First off, this answer assumes that the include guards for the two headers are compatible (i.e. not the same symbols).
One thing you can do is create links in known locations to the header files of interest, giving the links themselves distinct names. For example, say your two libraries are installed at $LIB1PATH and $LIB2PATH, which could have different values in different build environments. Thus the headers you want to get are at $LIB1PATH/include/foo.h and $LIB2PATH/include/foo.h.
You could go two ways with this. One is by creating direct links. This could look like this in your project's directory tree:
lib1_foo.h -> $LIB1PATH/include/foo.h
lib2_foo.h -> $LIB2PATH/include/foo.h
This could get tricky if your code is in a repository, because you couldn't check these links in; they'd be wrong in other environments. Also, if you have a lot of these links and few libraries, you'd have to recreate all of them whenever lib1 or lib2 move... not cool. You can get around this problem by creating links in the directory that contains the project's directory:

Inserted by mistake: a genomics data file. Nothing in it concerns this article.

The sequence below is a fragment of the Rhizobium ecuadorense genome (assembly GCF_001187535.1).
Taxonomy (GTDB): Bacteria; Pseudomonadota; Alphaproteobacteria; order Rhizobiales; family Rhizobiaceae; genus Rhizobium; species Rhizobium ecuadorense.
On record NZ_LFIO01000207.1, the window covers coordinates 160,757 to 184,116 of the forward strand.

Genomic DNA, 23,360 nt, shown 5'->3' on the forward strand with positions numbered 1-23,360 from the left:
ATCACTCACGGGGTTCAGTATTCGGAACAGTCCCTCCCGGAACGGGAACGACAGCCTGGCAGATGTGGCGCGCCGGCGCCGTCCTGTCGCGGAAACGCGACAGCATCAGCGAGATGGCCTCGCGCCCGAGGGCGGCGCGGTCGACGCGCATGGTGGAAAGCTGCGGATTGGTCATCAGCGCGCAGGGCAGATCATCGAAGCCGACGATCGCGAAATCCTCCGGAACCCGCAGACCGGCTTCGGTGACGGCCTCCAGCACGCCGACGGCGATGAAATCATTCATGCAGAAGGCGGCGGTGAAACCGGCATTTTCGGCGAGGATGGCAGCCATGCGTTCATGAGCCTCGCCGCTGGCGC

lib1_foo.h -> ../../lib1/include/foo.h
lib2_foo.h -> ../../lib2/include/foo.h
lib1 -> $LIB1PATH/
lib2 -> $LIB2PATH/
In both cases, you need to make sure
$PROJDIR/lib_include is on your include path. Also, you only need to have
$LIB2PATH/include in your include path if the two
foo.h headers pull in more headers from those directories. You could also put the links in
include and get rid of
lib_include, but I like keeping these things separate.